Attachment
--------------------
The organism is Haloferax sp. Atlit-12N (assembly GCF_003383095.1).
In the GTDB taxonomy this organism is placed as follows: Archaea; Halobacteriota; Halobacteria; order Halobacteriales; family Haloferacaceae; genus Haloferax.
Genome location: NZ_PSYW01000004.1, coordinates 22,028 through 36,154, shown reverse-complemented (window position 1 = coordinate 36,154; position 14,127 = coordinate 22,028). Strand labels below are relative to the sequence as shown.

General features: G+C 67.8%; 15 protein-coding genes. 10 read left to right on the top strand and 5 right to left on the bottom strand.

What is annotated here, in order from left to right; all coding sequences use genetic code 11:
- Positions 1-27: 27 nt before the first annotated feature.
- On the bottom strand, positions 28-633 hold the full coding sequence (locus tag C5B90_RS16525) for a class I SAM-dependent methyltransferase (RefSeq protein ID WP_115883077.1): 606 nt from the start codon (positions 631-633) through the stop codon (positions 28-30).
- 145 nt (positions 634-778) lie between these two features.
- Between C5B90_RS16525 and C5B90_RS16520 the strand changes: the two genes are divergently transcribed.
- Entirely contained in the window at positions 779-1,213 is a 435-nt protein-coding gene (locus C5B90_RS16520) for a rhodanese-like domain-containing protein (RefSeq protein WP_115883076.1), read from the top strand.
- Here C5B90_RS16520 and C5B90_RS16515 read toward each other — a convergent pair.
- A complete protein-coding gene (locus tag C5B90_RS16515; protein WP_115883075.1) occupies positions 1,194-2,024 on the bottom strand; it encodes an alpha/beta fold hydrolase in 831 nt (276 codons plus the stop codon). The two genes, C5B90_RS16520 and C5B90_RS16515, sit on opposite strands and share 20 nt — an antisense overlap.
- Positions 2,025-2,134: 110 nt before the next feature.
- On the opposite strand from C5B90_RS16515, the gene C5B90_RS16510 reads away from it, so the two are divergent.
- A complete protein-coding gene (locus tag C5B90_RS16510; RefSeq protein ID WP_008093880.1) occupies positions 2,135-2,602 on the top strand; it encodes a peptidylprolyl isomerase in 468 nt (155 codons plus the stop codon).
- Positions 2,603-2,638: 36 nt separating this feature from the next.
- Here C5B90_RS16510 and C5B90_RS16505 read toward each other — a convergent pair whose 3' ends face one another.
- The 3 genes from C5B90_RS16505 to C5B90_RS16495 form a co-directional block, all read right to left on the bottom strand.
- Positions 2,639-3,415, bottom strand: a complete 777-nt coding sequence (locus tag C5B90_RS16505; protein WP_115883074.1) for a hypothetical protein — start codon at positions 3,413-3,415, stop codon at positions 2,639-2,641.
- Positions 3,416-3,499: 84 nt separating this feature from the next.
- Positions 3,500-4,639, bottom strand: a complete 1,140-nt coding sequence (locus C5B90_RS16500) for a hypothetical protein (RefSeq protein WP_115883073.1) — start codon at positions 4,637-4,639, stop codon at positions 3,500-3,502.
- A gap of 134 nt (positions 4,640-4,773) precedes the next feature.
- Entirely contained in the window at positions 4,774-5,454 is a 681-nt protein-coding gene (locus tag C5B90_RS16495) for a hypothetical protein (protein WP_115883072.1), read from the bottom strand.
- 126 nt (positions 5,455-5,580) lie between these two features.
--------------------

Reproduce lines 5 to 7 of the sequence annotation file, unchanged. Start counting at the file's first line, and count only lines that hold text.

What is annotated here, in order from left to right; all coding sequences use genetic code 11:
- Positions 1-27: 27 nt before the first annotated feature.
- On the bottom strand, positions 28-633 hold the full coding sequence (locus tag C5B90_RS16525) for a class I SAM-dependent methyltransferase (RefSeq protein ID WP_115883077.1): 606 nt from the start codon (positions 631-633) through the stop codon (positions 28-30).